This blog is on how to develop meaningful, relevant and cost-effective indicators on local economic development for use by governments (in particular local) and their development partners.It is part of an ongoing consultancy for UNCDF and will focus on three thematic areas:
Economic governance. The rational for focussing on economic governance is that such governance is needed to correct a universally accepted market failure. Most economic transaction, especially those that are repeated over time and with only partial known attributes of the transacted products, offer opportunities for one or both or all of the parties to cheat for their own gain at the expense of the others. In turn, the expectation of suffering a loss due to such cheating can make all prospective participants unwilling to enter into a transaction that would benefit them all if the cheating could be checked. In addition to the cheating example economic governance may also be needed to ensure that negative externalities from economic activities, e.g. to protect the environment from pollution. Attempts to measure economic governance tend to focus on business regulations and the legal environment. Hence indicators usually also focus on these relatively easily observable indicators (e.g. number of days to get a permit as found in Doing Business Reports). For a critique of this focus have a look at Dani Rodrik’s ‘Second Best Institutions’
Enterprise Development. In most developing countries, governments are emphasising the private sector as the engine of growth, employment and ultimately poverty reduction. Thus enterprise development is a crucial ingredient of many development strategies and plans. Under this theme I will consequently try to analyse what constitute good measures for enterprise and provide example of how government and other development partner can encourage the creation, expansion and formalisation of enterprises. The role of infrastructure and access to business services will probably be important. Especially business climate surveys have been used as indicators for enterprise development, however one need to ascertain demand and costs.Possible indicators could include: changes;tax receipts from private sector ; rate of start-ups; number of employees. However a challenge will be to develop indicators with a reasonable robust level of causality between government (and donor) actions and the indicators.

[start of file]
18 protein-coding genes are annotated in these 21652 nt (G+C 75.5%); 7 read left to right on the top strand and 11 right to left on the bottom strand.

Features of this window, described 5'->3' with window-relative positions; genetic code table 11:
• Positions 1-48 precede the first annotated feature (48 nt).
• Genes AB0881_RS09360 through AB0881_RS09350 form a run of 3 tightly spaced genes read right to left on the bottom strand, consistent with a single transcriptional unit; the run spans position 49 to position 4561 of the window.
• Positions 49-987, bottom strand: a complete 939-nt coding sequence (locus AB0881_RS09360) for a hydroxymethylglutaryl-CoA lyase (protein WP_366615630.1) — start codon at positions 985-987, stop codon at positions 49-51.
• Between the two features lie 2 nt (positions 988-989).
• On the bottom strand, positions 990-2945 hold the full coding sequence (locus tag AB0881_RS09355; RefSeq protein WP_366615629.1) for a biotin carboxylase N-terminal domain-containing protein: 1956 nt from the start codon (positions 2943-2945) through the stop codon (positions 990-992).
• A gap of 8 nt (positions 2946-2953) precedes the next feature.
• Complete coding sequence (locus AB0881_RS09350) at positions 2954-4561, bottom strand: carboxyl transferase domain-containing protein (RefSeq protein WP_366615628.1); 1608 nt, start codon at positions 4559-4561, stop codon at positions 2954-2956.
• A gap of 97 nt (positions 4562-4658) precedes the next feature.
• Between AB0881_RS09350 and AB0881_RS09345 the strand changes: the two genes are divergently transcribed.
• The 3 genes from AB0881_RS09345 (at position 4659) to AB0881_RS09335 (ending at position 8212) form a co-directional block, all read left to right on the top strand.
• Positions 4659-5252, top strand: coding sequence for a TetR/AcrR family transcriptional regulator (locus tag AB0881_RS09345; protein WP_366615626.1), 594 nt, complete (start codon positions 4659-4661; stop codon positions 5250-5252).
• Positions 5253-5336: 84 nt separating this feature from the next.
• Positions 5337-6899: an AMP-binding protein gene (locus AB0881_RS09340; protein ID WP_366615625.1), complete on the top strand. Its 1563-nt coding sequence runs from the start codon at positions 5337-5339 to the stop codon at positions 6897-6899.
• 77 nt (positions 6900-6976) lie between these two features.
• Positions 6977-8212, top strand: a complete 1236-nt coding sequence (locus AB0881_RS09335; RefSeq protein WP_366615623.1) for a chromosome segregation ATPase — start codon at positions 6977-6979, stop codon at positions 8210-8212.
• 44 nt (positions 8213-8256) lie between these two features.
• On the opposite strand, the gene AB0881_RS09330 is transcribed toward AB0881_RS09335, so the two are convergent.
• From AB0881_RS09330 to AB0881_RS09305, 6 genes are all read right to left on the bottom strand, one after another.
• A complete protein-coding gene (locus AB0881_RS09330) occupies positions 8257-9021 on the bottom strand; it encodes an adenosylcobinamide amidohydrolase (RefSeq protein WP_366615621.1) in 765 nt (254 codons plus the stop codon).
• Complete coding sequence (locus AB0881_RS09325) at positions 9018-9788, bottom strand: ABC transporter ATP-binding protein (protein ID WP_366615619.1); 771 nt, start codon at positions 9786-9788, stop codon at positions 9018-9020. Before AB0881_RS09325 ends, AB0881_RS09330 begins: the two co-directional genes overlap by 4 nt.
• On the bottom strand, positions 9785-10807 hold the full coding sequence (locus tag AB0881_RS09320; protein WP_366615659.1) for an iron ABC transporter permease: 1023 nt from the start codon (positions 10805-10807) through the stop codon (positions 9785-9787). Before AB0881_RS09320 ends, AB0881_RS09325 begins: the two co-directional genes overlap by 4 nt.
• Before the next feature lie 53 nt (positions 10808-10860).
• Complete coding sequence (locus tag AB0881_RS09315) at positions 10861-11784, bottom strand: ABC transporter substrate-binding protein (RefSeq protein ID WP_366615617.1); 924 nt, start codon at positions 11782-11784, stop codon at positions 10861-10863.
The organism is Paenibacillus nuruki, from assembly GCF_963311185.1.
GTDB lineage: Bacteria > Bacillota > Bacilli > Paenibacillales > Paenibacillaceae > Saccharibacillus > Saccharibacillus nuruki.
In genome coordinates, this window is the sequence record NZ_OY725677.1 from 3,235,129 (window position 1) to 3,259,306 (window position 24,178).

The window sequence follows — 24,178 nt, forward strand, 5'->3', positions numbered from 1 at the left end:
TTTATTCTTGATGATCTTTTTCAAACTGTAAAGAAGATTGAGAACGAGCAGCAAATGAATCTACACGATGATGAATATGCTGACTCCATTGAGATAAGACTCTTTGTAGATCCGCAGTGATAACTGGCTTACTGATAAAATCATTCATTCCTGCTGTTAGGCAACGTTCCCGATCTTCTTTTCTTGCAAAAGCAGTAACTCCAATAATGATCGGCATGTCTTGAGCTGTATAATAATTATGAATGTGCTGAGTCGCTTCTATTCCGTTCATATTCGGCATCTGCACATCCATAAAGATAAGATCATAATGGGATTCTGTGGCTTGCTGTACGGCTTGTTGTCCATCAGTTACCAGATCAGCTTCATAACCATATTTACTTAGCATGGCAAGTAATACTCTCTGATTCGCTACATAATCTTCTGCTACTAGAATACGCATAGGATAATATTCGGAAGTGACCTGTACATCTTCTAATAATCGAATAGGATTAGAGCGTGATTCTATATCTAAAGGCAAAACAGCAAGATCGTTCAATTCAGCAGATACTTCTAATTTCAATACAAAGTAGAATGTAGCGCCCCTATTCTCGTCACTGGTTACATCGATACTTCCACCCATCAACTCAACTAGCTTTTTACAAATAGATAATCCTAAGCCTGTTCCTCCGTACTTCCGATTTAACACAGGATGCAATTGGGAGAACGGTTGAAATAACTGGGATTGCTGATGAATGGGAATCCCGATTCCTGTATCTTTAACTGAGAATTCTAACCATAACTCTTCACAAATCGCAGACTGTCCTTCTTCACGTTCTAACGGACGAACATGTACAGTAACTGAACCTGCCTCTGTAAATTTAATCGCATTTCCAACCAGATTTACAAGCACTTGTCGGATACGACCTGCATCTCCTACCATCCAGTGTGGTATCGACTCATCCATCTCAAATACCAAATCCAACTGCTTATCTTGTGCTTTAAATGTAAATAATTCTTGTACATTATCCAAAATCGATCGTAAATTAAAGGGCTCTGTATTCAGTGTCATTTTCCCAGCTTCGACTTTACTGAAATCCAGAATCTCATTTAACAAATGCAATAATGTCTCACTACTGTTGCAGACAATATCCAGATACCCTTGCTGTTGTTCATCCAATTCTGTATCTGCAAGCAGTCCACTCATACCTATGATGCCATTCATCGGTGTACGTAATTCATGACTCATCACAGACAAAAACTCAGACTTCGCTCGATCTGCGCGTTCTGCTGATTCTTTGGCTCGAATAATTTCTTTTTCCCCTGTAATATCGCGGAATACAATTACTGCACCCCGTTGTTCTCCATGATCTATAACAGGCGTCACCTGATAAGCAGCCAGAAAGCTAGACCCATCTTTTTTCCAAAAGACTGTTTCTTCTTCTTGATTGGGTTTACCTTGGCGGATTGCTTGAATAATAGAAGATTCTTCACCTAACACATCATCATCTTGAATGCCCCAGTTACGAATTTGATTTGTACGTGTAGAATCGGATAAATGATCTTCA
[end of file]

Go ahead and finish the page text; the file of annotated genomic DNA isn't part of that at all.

Locality development centres around the need to make a specific locality (e.g. district, region or cluster of companies in a zone which may cross political boundaries) sufficiently conducive for businesses to start and expand. Traditionally the focus has been on furnishing a locality with basic amenities such as economic infrastructure but increasingly attention has been broadened to include ‘cluster development’ i.e. encouraging both competitive and complementing businesses to develop within a given locality. Conceptually Michael Porter has developed part of the theoretical foundations, which is now widely used in practice (for example see hereand here). However, defining appropriate indicators for measuring effectiveness of governments is still challenging.
My work will start in earnest in June and I plan to present a paper in early autumn at a UNCDF supported conference. I welcome comments and suggestions and will post on this blog to present progress regularly.